1. There are many barriers to affordable housing for people with low incomes in Athens-Clarke County.
    • Existing affordable housing is being lost as neighborhoods are re-developed with higher-priced houses and apartment complexes.
    • New affordable housing is difficult to develop due to rising property values, "Not In My Back Yard" attitudes and shrinking federal housing funds.
    • Working families are having difficulty finding homes they can afford to buy ($80,000 to $115,000). To be considered affordable, housing costs should be no more than 30% of income. For an $80,000 home in Athens, an individual would need an annual income of $24,000 to afford monthly homeowner costs. Approximately 17,250 households in Athens could not afford to buy such a home.
    • Working families can't afford rising rental costs, and rental assistance programs are strained. Nearly 13,000 renter households in Athens (56% of those who rent) pay more than 30% of their income on rent.
    • Housing agencies and government programs lack the funding, support and coordination to meet the affordable housing needs of people in Athens.
  2. There is not enough affordable housing and support services for people with specialized housing needs.
    • Athens lacks enough affordable housing that can accommodate and/or support the needs of senior citizens, people with mental illness and/or drug addictions, people with disabilities, people getting out of jail, undocumented workers and homeless people.
  3. The lack of affordable, reliable transportation creates real barriers to escaping poverty in Athens.
    • Without reliable transportation, it is very difficult to find and retain a steady job, go to school activities, get necessary health care, etc.
    • The Athens public transit system is under-funded, leading to a lack of service to many areas of the county, inconvenient timing and layout of routes and limited hours. This means that many people can't rely on the bus to get to work, doctors' appointments, school events or grocery shopping.
    • According to the American Automobile Association, it costs on average $7,834 per year to own and operate a car. A family of 4 living at the federal poverty level only earns $20,000 per year, so owning a car could take up to 40% of their income.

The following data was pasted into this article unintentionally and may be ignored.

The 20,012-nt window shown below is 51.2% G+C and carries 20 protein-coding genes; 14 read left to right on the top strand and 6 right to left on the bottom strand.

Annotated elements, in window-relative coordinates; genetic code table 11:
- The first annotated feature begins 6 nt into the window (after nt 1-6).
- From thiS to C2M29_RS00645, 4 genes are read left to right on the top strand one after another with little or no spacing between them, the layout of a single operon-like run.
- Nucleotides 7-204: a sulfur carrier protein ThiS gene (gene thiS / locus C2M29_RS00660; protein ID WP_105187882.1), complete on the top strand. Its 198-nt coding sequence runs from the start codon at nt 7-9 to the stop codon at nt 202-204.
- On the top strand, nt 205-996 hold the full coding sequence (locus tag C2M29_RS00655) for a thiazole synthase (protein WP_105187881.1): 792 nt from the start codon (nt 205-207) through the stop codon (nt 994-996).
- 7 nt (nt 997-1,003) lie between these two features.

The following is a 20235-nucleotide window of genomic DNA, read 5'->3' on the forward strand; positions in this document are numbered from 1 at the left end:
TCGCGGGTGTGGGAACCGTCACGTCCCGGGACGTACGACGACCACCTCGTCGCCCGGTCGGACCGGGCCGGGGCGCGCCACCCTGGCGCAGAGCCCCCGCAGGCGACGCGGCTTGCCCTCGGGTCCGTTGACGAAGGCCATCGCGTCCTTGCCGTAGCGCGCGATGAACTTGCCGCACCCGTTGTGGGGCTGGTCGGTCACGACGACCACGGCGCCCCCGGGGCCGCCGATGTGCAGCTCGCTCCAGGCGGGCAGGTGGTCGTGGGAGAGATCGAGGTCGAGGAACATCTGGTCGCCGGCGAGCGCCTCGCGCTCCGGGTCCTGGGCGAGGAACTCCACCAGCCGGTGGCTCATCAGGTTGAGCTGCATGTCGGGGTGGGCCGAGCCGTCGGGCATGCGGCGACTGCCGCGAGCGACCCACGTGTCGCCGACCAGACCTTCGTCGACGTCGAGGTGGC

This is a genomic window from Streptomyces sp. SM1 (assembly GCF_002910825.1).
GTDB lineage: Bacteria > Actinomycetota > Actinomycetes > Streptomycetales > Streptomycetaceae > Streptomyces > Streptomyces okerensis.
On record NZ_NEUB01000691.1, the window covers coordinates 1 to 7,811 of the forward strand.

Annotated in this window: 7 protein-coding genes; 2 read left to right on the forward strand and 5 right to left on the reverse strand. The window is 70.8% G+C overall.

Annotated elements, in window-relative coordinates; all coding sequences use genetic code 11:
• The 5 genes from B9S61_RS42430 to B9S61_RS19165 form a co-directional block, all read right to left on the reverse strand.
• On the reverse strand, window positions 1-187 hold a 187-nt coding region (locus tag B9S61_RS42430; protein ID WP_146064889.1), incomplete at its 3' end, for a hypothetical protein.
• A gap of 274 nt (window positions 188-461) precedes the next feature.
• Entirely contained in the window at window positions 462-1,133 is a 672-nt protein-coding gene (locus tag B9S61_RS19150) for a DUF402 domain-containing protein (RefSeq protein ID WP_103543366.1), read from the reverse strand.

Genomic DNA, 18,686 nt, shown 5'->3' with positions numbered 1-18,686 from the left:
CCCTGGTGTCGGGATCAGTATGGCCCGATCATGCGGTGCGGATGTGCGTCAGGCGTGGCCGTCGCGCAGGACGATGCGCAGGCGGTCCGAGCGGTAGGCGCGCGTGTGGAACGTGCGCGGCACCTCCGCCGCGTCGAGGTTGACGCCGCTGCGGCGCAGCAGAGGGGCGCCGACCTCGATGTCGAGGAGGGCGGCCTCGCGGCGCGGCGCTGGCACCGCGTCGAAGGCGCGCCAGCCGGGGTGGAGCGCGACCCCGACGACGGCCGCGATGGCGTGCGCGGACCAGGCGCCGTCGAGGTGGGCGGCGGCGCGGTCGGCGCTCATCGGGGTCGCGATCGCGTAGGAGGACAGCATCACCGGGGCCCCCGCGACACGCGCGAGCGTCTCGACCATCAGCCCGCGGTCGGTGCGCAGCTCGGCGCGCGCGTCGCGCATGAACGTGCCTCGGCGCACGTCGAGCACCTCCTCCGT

Recurring Themes and Challenges

  1. The notion that there exists a welfare system that "pays people not to work" is a myth. Welfare reform has required that low income families with dependent children must be transitioning to employment in order to receive benefits.
    • The total number of Temporary Assistance to Needy Families cases in Clarke County has decreased by 40% over the past two years.
  2. High levels of poverty are a burden to those who live in poverty and work to undermine the economy of the entire community.
  3. Our institutions and systems have failed to develop collaborative strategies that adequately address the challenges of poverty.
    • There is a culture of poverty in Athens that passes from generation to generation.
    • There is little innovation in developing new programs, opportunities and collaborations to break the cycle of poverty.
  4. A good education is one of the major factors in helping to overcome poverty.
    • An incomplete education -- lack of high school diploma, GED, literacy in English, workforce skills, etc. -- is a serious challenge to decreasing poverty in Athens.
    • Persons who drop out of school have few job options in Athens-Clarke County.
  5. Athens has an unskilled workforce that is a barrier to economic development.
  6. There is a lack of effective coordination and collaboration among faith-based organizations, non-profits, schools, universities and government agencies.
    • There are serious problems getting information to the public about existing assistance programs.
    • There is a lack of specialized support for immigrant populations.
    • There are gaps in services.
  7. Effective strategies to address racism and class issues are lacking.
    • In Athens-Clarke County the consequences of poverty fall mostly on African Americans and, increasingly, on our growing Latino population.
    • There is a hesitancy, by all races, to have honest dialogue about the impact of race and class as they relate to poverty.
  8. There are disincentives built into various systems that make it difficult to break the poverty cycle.